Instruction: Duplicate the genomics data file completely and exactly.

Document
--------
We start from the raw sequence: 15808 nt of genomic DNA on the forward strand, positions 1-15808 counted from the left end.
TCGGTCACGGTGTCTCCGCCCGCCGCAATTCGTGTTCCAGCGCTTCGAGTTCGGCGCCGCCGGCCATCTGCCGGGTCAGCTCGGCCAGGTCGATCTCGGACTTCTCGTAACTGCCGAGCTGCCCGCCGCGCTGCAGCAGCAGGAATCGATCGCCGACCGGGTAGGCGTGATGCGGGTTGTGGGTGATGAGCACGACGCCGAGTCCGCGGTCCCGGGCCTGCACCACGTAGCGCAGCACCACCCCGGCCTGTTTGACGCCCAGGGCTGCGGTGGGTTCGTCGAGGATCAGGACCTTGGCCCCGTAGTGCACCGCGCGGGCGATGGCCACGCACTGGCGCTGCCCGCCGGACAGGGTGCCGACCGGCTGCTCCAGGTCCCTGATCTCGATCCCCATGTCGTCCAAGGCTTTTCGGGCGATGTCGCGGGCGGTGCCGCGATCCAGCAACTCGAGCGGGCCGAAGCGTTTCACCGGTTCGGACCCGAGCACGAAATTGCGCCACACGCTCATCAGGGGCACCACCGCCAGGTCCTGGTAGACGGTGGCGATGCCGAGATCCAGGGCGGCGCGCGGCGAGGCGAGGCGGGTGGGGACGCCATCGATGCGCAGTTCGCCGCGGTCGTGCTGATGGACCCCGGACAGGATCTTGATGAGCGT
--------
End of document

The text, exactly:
We start from the raw sequence: 15808 nt of genomic DNA on the forward strand, positions 1-15808 counted from the left end.
TCGGTCACGGTGTCTCCGCCCGCCGCAATTCGTGTTCCAGCGCTTCGAGTTCGGCGCCGCCGGCCATCTGCCGGGTCAGCTCGGCCAGGTCGATCTCGGACTTCTCGTAACTGCCGAGCTGCCCGCCGCGCTGCAGCAGCAGGAATCGATCGCCGACCGGGTAGGCGTGATGCGGGTTGTGGGTGATGAGCACGACGCCGAGTCCGCGGTCCCGGGCCTGCACCACGTAGCGCAGCACCACCCCGGCCTGTTTGACGCCCAGGGCTGCGGTGGGTTCGTCGAGGATCAGGACCTTGGCCCCGTAGTGCACCGCGCGGGCGATGGCCACGCACTGGCGCTGCCCGCCGGACAGGGTGCCGACCGGCTGCTCCAGGTCCCTGATCTCGATCCCCATGTCGTCCAAGGCTTTTCGGGCGATGTCGCGGGCGGTGCCGCGATCCAGCAACTCGAGCGGGCCGAAGCGTTTCACCGGTTCGGACCCGAGCACGAAATTGCGCCACACGCTCATCAGGGGCACCACCGCCAGGTCCTGGTAGACGGTGGCGATGCCGAGATCCAGGGCGGCGCGCGGCGAGGCGAGGCGGGTGGGGACGCCATCGATGCGCAGTTCGCCGCGGTCGTGCTGATGGACCCCGGACAGGATCTTGATGAGCGT